Franco-Flemish double-manual harpsichord, originally a 'transposing' harpsichord made in Antwerp in 1617 by an unknown maker.  It was given a bass ravalement in Paris in 1750 by François Étienne Blanchet and it was later given a treble ravalement in 1786 by Jacques Barberini and Nicolas Hoffmann.


The internal brace painted with flower groups

          The internal painted brace which was totally hidden from view inside the instrument until the case was opened during the present restoration.  This was probably painted as a trial before the whole of the soundboard was painted in 1750 when the instrument was widened by François Étienne Blanchet, Paris.  This painting of this brace was recognised immediately by Sheridan Germann as being from the hand of Blanchet's normal painter (see Sheridan Germann, ‘Monsieur Doublet and his confrères. The harpsichord decorators of Paris’, Early Music, Part 2: 9, Nº 2 (1981) 192-207).

          After the bass ravalement there would have been a long strip of new soundboard wood added along the spine side of the instrument.  Blanchet would have wanted this plain wood to be decorated, either by adding to the the pre-existing Flemish decoration of 1617 or possibly by wiping off the old decoration and painting a totally new decoration.  It seems likely that the latter choice was the one taken by Blanchet, and that Blanchet's usual painter carried this out as was normal.  However, it seems that Blanchet's painter did a kind of 'trial' on the internal brace to get his hand in before launching on the soundboard itself.  The painting on the lower surface of the brace was not cleaned nor re-touched in any way in the present restoration so that it remains as a protected and un-altered, if hidden in a restricted way, example of the 1750 decorator's art.  Because it is protected and inaccessible inside the instrument it has probably survived in a better condition than any of the other soundboard paintings by this painter.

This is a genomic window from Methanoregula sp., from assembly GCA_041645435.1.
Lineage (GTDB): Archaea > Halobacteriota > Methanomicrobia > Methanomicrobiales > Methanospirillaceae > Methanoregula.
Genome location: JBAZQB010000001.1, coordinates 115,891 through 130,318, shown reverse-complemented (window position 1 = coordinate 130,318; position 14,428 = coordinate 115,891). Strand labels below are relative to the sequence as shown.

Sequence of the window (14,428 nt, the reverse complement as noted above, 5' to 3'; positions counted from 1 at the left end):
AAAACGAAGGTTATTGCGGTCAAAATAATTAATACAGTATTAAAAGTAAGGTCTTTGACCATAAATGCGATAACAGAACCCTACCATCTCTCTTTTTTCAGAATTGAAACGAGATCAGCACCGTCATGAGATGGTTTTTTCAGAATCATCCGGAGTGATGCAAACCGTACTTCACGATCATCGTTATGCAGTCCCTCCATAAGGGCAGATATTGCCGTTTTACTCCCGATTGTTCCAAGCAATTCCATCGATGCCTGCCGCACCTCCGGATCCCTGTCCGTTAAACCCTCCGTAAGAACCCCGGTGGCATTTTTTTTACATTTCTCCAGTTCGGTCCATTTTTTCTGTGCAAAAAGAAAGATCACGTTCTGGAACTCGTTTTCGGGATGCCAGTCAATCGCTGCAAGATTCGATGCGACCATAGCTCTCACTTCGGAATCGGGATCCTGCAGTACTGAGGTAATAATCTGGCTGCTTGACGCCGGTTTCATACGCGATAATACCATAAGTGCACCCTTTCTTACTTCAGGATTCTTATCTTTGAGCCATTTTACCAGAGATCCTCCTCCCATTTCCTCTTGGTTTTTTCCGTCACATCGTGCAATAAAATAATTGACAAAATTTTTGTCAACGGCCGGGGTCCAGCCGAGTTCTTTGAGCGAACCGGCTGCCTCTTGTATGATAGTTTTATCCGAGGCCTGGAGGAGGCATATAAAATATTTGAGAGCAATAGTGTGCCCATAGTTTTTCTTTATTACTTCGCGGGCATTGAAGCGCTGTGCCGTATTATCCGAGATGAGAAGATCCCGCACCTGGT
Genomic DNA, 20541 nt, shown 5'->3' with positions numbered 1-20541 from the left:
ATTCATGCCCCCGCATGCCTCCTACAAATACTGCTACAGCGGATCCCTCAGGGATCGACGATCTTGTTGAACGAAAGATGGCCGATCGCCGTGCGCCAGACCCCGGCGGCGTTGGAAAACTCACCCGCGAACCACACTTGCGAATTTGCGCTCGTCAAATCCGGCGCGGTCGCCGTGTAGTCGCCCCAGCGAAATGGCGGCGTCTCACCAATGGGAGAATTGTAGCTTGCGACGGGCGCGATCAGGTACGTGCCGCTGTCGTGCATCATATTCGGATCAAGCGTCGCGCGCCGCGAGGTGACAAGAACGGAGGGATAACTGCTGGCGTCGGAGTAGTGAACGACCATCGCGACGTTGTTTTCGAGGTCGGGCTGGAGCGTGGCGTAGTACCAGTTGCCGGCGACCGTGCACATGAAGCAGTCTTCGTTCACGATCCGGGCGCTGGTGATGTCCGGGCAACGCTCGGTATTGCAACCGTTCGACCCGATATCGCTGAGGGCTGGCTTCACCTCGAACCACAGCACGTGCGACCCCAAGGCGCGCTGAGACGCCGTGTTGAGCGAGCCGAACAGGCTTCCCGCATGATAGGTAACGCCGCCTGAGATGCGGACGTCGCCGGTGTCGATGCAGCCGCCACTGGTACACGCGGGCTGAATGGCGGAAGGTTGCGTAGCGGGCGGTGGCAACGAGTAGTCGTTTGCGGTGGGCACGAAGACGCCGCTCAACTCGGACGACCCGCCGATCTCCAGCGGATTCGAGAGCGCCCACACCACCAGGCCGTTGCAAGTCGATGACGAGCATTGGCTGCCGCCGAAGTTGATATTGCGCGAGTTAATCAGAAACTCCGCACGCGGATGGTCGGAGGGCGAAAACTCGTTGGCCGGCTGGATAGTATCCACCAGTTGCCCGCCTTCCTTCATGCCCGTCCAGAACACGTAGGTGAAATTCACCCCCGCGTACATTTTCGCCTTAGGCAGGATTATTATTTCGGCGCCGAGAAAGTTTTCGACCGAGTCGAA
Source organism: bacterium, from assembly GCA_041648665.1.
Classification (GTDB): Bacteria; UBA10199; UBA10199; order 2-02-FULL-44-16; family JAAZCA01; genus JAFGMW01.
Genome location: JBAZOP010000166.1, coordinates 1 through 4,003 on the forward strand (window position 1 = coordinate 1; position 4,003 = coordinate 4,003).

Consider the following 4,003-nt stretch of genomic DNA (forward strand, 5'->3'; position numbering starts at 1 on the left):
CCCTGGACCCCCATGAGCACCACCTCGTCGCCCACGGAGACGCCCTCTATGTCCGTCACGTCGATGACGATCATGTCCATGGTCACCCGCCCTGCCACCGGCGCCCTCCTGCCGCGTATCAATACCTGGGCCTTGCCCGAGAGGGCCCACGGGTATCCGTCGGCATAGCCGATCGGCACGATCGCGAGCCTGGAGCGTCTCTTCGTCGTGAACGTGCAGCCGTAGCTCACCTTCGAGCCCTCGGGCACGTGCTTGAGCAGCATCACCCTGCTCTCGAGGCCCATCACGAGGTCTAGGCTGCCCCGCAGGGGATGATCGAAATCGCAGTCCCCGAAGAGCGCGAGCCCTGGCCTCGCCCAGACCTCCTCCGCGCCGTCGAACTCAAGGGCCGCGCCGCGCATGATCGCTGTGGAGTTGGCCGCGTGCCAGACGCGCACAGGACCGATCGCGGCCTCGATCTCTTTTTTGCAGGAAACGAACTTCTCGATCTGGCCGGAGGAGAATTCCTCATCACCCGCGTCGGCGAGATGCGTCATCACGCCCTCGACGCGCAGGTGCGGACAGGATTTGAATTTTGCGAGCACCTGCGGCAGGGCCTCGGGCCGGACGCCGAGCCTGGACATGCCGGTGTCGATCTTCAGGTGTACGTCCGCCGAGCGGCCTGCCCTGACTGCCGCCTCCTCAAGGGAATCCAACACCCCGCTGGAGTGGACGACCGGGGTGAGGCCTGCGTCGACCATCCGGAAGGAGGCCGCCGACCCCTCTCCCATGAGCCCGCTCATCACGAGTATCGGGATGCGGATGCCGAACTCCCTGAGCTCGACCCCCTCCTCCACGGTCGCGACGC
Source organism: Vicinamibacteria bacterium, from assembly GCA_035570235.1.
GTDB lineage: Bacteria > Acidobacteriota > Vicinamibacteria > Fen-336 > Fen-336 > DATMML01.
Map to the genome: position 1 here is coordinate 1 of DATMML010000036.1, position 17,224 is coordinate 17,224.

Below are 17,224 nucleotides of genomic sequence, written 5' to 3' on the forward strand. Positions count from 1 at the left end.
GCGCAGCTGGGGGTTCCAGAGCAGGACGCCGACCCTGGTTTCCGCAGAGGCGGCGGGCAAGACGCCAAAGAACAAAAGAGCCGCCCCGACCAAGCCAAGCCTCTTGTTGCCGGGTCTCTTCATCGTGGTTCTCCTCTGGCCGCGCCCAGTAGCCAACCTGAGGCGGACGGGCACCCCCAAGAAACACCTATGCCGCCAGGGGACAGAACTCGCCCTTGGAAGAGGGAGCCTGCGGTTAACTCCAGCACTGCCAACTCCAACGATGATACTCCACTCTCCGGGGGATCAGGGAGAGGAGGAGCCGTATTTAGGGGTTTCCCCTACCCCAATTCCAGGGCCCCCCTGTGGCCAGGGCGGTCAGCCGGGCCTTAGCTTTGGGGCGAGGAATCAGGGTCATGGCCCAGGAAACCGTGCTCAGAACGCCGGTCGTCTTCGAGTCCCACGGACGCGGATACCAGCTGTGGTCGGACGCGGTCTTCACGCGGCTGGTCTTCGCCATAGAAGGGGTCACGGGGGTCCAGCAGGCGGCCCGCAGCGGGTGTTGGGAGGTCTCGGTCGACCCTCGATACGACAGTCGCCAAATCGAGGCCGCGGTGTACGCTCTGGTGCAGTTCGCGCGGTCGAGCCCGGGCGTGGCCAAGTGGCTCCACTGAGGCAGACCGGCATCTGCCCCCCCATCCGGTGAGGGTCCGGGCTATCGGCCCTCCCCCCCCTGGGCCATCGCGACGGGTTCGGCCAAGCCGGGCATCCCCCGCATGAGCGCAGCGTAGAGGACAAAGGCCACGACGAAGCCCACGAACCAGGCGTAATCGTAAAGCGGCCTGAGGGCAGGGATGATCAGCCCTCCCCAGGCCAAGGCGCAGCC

The Blanchet soundboard painting was, however, subsequently removed (probably by Arnold Dolmetsch) and replaced by a painting by Mabel Dolmetsch in her own style.  The new soundboard painting is of a rather pedestrian quality compared to the lively style of the Blanchet painter.  It is extremely regrettable that a soundboard painting of this high standard and excellent merits, painted for the King's harpsichord maker, was removed from this instrument.  The Blanchet painter was highly skilled and his painting was replaced by a new decoration that is nothing more than ordinary.  The list of original historical information, mechanisms and decoration is long and exemplifies but one of the cases of original historical information being lost to modern restoration practice, not just by Dolmetsch by many other well-known restorers as well.


Return to the section on the eighteenth-century history of the Franco-Flemish harpsichord


Return to the section on the description of the Franco-Flemish harpsichord